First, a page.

… and how on earth is it respectful for those competing for the Republic of Ireland team to try and “piggyback” off the British team? (I assume meaning by using their training facilities and funding?) Why should British sport be funding those who choose to compete under a foreign flag? How is that respectful? How does that help social cohesion throughout the whole United Kingdom?

  • Mark

    How goes it in that white supremacy protestant world you live in and what are you talking about ayeYerMa ? . Are you able to reply without insulting Southern Irish people . It’s the Olympics ffs it’s not 1972 but you seem incapable of making your point without insulting people . You can clearly agrue a point but the abuse ?? …….wtf ?

  • HeinzGuderian

    How goes it in that white supremacy protestant world you live in and what are you talking about ayeYerMa ? . Are you able to reply without insulting Southern Irish people . It’s the Olympics ffs it’s not 1972 but you seem incapable of making your point without insulting people . You can clearly agrue a point but the abuse ?? …….wtf ?
    ^^^^^^^^^^^^

    Irony much ?

  • Mark

    cont …

    Irish Boxing has gotten their fair share of funding in the last ten years . Kenny Egan , Darren Sutherland etc won medals in China . Aym makes the point about sharing facilities but is that really feasible when you will be competing with the same athletes . Athletes PB’s ( personal best ) times would be known as would strategies for boxing etc .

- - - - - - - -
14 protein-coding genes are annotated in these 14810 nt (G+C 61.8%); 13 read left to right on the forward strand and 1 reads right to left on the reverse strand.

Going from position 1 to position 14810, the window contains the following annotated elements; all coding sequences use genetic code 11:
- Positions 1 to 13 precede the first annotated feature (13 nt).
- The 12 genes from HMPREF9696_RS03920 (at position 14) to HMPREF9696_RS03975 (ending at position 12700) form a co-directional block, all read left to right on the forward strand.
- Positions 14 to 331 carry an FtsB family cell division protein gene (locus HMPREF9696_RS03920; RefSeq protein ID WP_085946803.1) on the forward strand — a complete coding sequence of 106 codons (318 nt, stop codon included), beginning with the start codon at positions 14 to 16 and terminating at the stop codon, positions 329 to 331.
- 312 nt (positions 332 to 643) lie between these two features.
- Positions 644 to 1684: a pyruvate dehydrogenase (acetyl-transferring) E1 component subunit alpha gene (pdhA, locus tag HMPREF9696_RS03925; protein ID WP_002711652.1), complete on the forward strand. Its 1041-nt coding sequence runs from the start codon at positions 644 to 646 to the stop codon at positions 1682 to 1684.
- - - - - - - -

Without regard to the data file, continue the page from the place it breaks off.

The problem is that promising sports people are being encouraged to play the usual suspects ( soccer / rubgy / GAA etc ) and professional life and the money that comes with it seems more practical these days to a young athlete . A young Irish lad of eight or nine recently signed for Barcelona and the club is moving the whole family lock stock …… How can an event that comes around every four years compete with that .

  • Mark

    Typo – Rugby … and Heinz , I have shown that guy respect in the past and responded to a post of his in a positive manner and the guy still just insults people . There’s a big debate on a Dublin based site about Slugger and while Northerners are welcome on that site , the likes of AYM have a problem with Southern based posters on here .

  • the future’s bright, the future’s orange

    ‘In fact, what’s interesting about this Olympics is how the Irish sportsmen and women that have figured most prominently in these ‘home Olympics’ have not been associated with Team Ireland, in rowing, canoeing, [Erm, track cycling? - Ed].

    That, of course, is about to change with the boxing whirlwind that is Katie Taylor… and hopefully Paddy Barnes… But it is striking how many Irish sportsmen (though in the case of some sports they’ve been competing for the GB for some time) have chosen GB over Ireland.’

    It’s striking to me that a commentator of your experience finds this striking….

  • ayeYerMa

    Mark, please quote me where in the prior single post on this thread where I have mentioned any of the following:
    – race
    – religion
    – abuse towards those in southern Ireland

    The only people I may have insulted are those in Northern Ireland living in a state of delusion, and those in Northern Ireland who are not good enough to make our national team and so exploit and abuse yours.